The Human Performance of Your Business
Wednesday, July 5th, 2017
Ever heard the term human performance? If so, it was probably in reference to some sporting event you were watching, where the announcer talked about the athlete’s accuracy of pitch, speed in the pool, or distance the golf ball flew. We are drawn to sports simply because we get to witness humans performing feats of strength, speed and accuracy far beyond most of our capabilities. The field of kinesiology studies how to make these athletes better via human factors, physiology, biomechanics and psychology. So when you pair a naturally talented human with the latest science on how to make them perform better, we bear witness to the Micheal Phelps and Kobe Bryants of the world. And we smile with amazement.
Corporate America could gain a huge edge on its competition, if it began to learn from the world of sport and fitness. How so? Simple. Your body is a machine and all machines have capabilities and limitations. Your toaster can toast bread, but not muffins. Your car can handle the road, but has no ability to fly. Even your smart phone, as smart as it is, has a terrible design flaw that leads you to drop it all the time. The human body is no different. For all the great things it can do, it still has to shut down every day and sleep, has to consume energy every few hours and it gets very cranky if either is missed.
My goal is to help bring you useful information that can help you perform better at work and ultimately, improve the performance of your business. By understanding how to work with your body’s limitations and maximize it through various performance techniques, you can see, often immediately, how great you can truly perform.
For instance, did you know that between the hours of 3am-5am, you are in your deepest levels of sleep? Deep sleep is needed for the body to physically recover and repair itself. Here’s something you probably didn’t know: every afternoon between 3pm-5pm, you will feel sleepy. That’s because it has been 12 hours since you were in your deep sleep cycle and the body is wanting a nap. So here’s your performance tip: try not to schedule key meetings, important speeches or extended road travel during the hours of 3-5pm. You (or your audience) are more apt to mentally zone out, your performance won’t be top notch and you have a higher risk for accidents or mistakes due to fatigue.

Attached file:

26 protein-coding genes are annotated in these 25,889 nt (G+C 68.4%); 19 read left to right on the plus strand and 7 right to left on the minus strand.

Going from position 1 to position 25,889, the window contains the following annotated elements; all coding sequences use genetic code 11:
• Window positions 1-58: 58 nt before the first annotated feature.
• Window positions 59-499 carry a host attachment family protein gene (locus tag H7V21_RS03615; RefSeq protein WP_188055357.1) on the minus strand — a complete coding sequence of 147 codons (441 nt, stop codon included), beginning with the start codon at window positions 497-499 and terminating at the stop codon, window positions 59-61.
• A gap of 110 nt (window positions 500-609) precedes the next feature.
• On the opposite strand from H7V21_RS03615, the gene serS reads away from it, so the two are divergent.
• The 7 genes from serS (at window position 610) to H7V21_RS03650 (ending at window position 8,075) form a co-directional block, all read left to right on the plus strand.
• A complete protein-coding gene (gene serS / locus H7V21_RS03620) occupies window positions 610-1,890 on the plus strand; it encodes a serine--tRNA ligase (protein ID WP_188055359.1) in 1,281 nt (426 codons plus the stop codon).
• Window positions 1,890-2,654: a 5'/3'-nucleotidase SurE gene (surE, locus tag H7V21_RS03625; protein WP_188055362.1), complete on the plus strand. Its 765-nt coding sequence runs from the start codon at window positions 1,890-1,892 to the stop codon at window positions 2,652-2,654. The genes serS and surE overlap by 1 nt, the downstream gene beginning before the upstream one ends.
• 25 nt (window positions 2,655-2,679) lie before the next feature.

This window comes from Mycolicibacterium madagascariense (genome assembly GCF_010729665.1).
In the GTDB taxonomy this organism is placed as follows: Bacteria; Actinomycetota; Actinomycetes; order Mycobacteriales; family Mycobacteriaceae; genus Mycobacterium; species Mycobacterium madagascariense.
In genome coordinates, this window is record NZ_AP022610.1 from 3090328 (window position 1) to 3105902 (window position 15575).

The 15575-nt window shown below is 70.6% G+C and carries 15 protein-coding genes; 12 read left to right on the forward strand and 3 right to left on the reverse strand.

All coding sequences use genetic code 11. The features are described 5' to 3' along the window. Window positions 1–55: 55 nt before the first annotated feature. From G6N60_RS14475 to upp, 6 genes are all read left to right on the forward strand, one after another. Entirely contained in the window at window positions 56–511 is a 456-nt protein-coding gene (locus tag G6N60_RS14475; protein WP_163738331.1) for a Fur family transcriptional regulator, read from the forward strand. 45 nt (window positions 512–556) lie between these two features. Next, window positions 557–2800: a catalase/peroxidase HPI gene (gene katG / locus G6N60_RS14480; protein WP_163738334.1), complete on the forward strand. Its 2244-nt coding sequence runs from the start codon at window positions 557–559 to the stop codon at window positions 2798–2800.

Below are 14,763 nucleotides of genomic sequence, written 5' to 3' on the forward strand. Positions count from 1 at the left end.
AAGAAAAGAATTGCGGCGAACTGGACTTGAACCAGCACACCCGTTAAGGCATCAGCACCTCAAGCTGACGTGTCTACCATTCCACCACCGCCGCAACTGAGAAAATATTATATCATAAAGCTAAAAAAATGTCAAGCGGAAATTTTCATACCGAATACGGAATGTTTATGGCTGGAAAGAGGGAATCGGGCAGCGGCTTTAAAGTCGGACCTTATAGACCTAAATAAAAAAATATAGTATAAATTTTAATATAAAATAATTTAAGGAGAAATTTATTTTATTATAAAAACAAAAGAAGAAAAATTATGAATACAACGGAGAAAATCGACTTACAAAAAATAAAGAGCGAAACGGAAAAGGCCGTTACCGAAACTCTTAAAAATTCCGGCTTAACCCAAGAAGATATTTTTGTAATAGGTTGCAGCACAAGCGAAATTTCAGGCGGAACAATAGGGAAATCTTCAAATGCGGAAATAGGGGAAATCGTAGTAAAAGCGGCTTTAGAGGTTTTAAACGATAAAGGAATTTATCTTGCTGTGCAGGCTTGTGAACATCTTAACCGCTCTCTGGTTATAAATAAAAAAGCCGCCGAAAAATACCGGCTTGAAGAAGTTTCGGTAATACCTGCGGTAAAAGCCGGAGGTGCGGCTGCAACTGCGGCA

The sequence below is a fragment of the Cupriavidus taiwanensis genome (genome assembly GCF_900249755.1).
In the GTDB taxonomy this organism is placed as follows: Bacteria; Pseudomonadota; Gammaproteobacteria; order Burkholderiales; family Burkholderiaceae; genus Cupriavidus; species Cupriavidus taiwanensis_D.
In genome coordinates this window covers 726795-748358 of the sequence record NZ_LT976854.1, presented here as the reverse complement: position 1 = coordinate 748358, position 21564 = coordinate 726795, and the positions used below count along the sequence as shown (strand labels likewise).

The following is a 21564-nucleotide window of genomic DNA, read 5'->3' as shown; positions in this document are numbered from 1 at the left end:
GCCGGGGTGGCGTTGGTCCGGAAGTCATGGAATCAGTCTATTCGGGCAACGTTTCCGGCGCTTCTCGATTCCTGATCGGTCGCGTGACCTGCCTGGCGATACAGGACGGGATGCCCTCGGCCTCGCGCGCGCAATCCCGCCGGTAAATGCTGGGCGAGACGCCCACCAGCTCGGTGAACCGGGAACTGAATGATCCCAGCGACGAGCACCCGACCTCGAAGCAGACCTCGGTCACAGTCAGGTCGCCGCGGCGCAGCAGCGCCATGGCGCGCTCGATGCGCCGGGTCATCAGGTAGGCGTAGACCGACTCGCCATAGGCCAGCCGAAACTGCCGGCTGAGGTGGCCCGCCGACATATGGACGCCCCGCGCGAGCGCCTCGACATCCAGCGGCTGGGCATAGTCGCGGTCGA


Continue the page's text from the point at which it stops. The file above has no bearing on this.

Some of the world’s most tragic accidents, such as the Exxon Valdez, Chernobyl and Challenger explosion cited fatigue as a major contributing factor to these accidents. Research has shown that between 3-5am, people are at the highest risk for making mistakes because that’s the time they should be in deep sleep. Now think of all the occupations that work the night shift: police, airline pilots, and emergency room doctors. It makes you start to think, because YOU could be on the receiving end of these services. It only takes one key error to cause an impactful mistake that could hurt your company’s brand.
Sleep deprivation is correlated with chronic illness, so if you are getting sinus infections, colds or stomach problems, consider improving your sleep. It is a great way to boost your A-game. A word of caution for business travelers: you are more apt to get sick than the rest of us. Travel is stressful and chronic stress suppresses the immune system. One of the best ways to kick start your immune system (yes you guessed it), is with sleep.
Despite common folk lore, we never truly acclimate to working the night shift. Our bodies will take a hit and our performance has a high chance for being subpar. Truly great athletes protect their sleep time and so should you. Sleep isn’t a luxury, but a performance requirement of your machine. Use it wisely and it could be THE thing that sets your performance apart from everyone else in the boardroom.
Davana Pilczuk, PhD, is an award winning kinesiologist who specializes in the field of human performance. She is an avid speaker and writer, and has consulted for several Fortune 500 companies, universities and medical groups. She can be reached at firstname.lastname@example.org or follow her on twitter @DavanaHPG.